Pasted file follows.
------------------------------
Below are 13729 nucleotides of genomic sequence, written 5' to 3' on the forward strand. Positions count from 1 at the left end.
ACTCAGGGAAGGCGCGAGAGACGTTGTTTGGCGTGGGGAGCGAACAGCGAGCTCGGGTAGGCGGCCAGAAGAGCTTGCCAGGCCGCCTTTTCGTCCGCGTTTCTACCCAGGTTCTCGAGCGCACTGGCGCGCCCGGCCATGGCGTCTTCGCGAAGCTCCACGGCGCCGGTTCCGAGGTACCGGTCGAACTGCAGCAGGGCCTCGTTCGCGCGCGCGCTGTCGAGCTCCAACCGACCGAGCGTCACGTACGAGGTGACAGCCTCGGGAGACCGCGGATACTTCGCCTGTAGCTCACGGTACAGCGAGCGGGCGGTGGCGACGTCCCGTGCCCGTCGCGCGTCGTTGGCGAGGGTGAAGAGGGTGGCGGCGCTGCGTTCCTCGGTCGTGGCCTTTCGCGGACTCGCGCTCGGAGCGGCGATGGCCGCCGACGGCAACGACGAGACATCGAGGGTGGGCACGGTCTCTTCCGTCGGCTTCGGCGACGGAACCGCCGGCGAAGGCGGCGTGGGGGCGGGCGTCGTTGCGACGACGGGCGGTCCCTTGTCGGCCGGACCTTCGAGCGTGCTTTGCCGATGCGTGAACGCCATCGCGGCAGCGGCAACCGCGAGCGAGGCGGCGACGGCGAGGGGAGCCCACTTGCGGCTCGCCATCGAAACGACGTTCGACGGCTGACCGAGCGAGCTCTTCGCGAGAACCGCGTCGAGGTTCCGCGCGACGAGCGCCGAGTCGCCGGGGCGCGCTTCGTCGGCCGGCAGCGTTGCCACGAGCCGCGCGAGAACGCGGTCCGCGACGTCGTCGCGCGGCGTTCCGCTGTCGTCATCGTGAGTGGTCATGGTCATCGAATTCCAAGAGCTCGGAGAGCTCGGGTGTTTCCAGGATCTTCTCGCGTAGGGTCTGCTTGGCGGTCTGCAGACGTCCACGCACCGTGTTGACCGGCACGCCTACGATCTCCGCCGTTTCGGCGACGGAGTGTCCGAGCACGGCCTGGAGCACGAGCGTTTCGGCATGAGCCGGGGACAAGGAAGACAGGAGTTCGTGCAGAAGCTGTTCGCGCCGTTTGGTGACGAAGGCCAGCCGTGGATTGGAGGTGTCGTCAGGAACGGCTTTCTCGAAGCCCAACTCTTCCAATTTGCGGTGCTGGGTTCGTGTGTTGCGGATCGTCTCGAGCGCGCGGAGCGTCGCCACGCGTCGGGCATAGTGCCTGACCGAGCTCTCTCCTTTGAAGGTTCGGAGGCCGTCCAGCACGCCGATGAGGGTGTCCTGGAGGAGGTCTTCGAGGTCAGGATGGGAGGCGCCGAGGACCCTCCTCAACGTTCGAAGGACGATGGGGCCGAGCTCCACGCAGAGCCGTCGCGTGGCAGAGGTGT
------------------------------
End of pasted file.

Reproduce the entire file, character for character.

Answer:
Below are 13729 nucleotides of genomic sequence, written 5' to 3' on the forward strand. Positions count from 1 at the left end.
ACTCAGGGAAGGCGCGAGAGACGTTGTTTGGCGTGGGGAGCGAACAGCGAGCTCGGGTAGGCGGCCAGAAGAGCTTGCCAGGCCGCCTTTTCGTCCGCGTTTCTACCCAGGTTCTCGAGCGCACTGGCGCGCCCGGCCATGGCGTCTTCGCGAAGCTCCACGGCGCCGGTTCCGAGGTACCGGTCGAACTGCAGCAGGGCCTCGTTCGCGCGCGCGCTGTCGAGCTCCAACCGACCGAGCGTCACGTACGAGGTGACAGCCTCGGGAGACCGCGGATACTTCGCCTGTAGCTCACGGTACAGCGAGCGGGCGGTGGCGACGTCCCGTGCCCGTCGCGCGTCGTTGGCGAGGGTGAAGAGGGTGGCGGCGCTGCGTTCCTCGGTCGTGGCCTTTCGCGGACTCGCGCTCGGAGCGGCGATGGCCGCCGACGGCAACGACGAGACATCGAGGGTGGGCACGGTCTCTTCCGTCGGCTTCGGCGACGGAACCGCCGGCGAAGGCGGCGTGGGGGCGGGCGTCGTTGCGACGACGGGCGGTCCCTTGTCGGCCGGACCTTCGAGCGTGCTTTGCCGATGCGTGAACGCCATCGCGGCAGCGGCAACCGCGAGCGAGGCGGCGACGGCGAGGGGAGCCCACTTGCGGCTCGCCATCGAAACGACGTTCGACGGCTGACCGAGCGAGCTCTTCGCGAGAACCGCGTCGAGGTTCCGCGCGACGAGCGCCGAGTCGCCGGGGCGCGCTTCGTCGGCCGGCAGCGTTGCCACGAGCCGCGCGAGAACGCGGTCCGCGACGTCGTCGCGCGGCGTTCCGCTGTCGTCATCGTGAGTGGTCATGGTCATCGAATTCCAAGAGCTCGGAGAGCTCGGGTGTTTCCAGGATCTTCTCGCGTAGGGTCTGCTTGGCGGTCTGCAGACGTCCACGCACCGTGTTGACCGGCACGCCTACGATCTCCGCCGTTTCGGCGACGGAGTGTCCGAGCACGGCCTGGAGCACGAGCGTTTCGGCATGAGCCGGGGACAAGGAAGACAGGAGTTCGTGCAGAAGCTGTTCGCGCCGTTTGGTGACGAAGGCCAGCCGTGGATTGGAGGTGTCGTCAGGAACGGCTTTCTCGAAGCCCAACTCTTCCAATTTGCGGTGCTGGGTTCGTGTGTTGCGGATCGTCTCGAGCGCGCGGAGCGTCGCCACGCGTCGGGCATAGTGCCTGACCGAGCTCTCTCCTTTGAAGGTTCGGAGGCCGTCCAGCACGCCGATGAGGGTGTCCTGGAGGAGGTCTTCGAGGTCAGGATGGGAGGCGCCGAGGACCCTCCTCAACGTTCGAAGGACGATGGGGCCGAGCTCCACGCAGAGCCGTCGCGTGGCAGAGGTGT